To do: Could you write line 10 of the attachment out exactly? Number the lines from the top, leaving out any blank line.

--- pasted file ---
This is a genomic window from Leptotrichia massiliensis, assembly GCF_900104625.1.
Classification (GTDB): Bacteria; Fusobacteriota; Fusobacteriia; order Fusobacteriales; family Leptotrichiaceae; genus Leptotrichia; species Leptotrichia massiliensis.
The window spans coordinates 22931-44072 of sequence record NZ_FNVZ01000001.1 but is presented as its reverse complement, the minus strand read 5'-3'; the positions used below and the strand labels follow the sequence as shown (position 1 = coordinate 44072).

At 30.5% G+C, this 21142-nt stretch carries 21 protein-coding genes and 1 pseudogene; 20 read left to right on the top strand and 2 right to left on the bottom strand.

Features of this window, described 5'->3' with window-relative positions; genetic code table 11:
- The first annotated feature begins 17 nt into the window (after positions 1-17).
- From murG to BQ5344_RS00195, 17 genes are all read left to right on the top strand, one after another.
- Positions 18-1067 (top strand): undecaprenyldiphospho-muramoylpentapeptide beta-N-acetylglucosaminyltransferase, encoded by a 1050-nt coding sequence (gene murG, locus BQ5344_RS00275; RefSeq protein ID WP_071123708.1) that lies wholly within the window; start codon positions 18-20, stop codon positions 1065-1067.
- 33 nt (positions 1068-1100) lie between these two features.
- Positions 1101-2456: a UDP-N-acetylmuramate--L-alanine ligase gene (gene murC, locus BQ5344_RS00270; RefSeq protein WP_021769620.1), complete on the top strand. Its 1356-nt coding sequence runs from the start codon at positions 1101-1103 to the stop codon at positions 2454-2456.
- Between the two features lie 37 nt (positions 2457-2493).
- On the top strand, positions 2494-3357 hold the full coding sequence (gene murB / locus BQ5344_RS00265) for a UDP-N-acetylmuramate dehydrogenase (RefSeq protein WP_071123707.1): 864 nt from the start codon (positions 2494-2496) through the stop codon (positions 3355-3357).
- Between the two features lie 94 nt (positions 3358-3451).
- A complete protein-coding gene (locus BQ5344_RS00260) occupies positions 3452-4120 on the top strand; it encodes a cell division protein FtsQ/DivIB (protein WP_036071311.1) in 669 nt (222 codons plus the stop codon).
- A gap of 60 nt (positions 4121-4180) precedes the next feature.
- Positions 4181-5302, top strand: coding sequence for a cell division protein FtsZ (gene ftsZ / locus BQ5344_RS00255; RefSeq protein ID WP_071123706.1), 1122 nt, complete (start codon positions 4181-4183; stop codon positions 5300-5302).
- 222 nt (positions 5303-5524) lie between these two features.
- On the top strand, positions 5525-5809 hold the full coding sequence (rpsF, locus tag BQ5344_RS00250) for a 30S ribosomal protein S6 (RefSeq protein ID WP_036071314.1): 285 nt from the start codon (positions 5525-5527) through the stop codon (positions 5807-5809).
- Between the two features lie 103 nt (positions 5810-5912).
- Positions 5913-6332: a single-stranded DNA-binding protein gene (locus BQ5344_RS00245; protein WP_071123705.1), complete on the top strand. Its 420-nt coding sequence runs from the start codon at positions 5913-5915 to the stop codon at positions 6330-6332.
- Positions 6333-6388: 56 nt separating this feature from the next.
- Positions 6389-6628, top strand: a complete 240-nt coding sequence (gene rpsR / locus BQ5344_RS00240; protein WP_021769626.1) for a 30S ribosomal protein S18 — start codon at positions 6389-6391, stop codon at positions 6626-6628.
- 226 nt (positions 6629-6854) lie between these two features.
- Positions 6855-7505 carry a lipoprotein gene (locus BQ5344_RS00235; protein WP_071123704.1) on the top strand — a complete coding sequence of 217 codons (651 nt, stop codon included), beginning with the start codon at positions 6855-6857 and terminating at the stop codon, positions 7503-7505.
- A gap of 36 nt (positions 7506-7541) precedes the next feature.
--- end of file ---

- Positions 1101-2456: a UDP-N-acetylmuramate--L-alanine ligase gene (gene murC, locus BQ5344_RS00270; RefSeq protein WP_021769620.1), complete on the top strand. Its 1356-nt coding sequence runs from the start codon at positions 1101-1103 to the stop codon at positions 2454-2456.